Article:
There was also a piece about the lone big leaguer who had Portuguese ancestry, Lou, or Lew, Fonseca.  A native of Oakland, Fonseca was a lifetime .316 hitter, including a 1929 AL batting title hitting .369, and played all positions in the infield and outfield during his 12-year career, including stints with teams in both leagues.  He was also a player-manager for the Chicago White Sox in the 1931 and 1932 campaigns.

The article observed that, while with the Cincinnati Reds in the early 1920s, Fonseca was part of an infield quartet that included a German, an Italian, and a Jew, so that it was considered a “famous infield of All Nations.”  Of course, almost no Latinos and no blacks at all were permitted to play in the majors in those days.

Another piece compared the pitchers who were deemed the best in the bigs in 1927: Charlie Root of the Cubs, who won 26 games, struck out 145 batters and had 4 shutouts, though he had a 3.76 earned run average over 390 innings of work in 48 appearances, and his cross-town counterpart Ted Lyons of the White Sox, who won 22 games, threw an astounding 30 complete games, and had a 2.84 ERA.  The verdict was that, in looking at all factors in the record books, the pair were evenly matched as the finest hurlers in the majors.


Though in the editorial celebrating the 20th year of the magazine it was expressed that baseball was America’s sport, there is an article that is titled “Baseball, the World Sport, ‘Catches On’ in Africa” and which refers to the popularity of the sport in Tunis in Northern Africa, thanks to the efforts of a young American doctor, C. Guyer Kelly of the Board of Foreign Missions of the Methodist Episcopal Church.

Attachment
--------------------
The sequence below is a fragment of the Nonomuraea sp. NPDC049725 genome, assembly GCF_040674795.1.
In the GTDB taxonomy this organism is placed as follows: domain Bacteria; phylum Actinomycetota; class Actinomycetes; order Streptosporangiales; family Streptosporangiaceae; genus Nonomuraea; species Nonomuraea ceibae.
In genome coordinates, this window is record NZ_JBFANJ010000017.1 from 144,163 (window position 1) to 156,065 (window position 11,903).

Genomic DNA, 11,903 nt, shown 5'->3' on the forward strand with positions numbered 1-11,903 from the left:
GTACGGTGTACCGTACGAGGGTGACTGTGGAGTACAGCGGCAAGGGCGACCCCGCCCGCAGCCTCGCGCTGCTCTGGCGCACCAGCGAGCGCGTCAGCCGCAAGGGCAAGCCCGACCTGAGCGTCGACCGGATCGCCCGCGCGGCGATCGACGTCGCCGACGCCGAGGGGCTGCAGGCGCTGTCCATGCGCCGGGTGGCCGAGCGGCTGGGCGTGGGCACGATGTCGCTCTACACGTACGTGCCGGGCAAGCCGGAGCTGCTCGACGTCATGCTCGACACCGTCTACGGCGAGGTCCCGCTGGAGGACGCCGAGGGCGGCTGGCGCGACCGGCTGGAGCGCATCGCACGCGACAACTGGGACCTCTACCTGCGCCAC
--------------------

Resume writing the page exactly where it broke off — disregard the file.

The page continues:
Kelly told the magazine that he selected the city for his Ligue Tunisienne de Baseball, comprised of sixteen teams of young men who he said eagerly embraced the sport, with players of nine ethnic and religious groups, including French, Arab, Jewish, British and Americans, among others.  Despite a lack of uniforms and equipment, some 300 boys played baseball in the league and it was hoped the sport would become more popular in the future.

Speaking of which, the last article of note to mention was “A Vision of Professional Baseball in the Future” by Irving Sanborn.  One significant concept was “a nation-wide junior baseball tournament” and another was the proposed creation of a fund for retired players who’d fallen on hard times.


It appears that the first idea was a precursor to the Little League World Series, which was brought into existence in 1947, though nearly two decades before the American Legion, the veterans organization formed after World War I and which established its amateur league and had a world series in 1926, was looking into organizing the tournament after failing to maintain the series in 1927.

Fortunately, major league baseball commissioner Kenesaw Mountain Landis pledged to provide $50,000 annually for a tournament and it did resume in 1928 and continues today.  There are now nearly 3,800 American Legion baseball teams in America and Canada and, while Major League Baseball and the Legion don’t maintain a formal relationship, the former still supports the latter and many Legion players have become major league stars and hall of fame members from Bob Feller and Ted Williams, who joined the hall in the early to mid 1960s to recent inductees Alan Trammell, Jack Morris, and Roy Halladay.

This issue of Baseball Magazine is a fascinating look into the state of professional baseball ninety years ago and can provide remarkable points of comparison to the state of the sport now.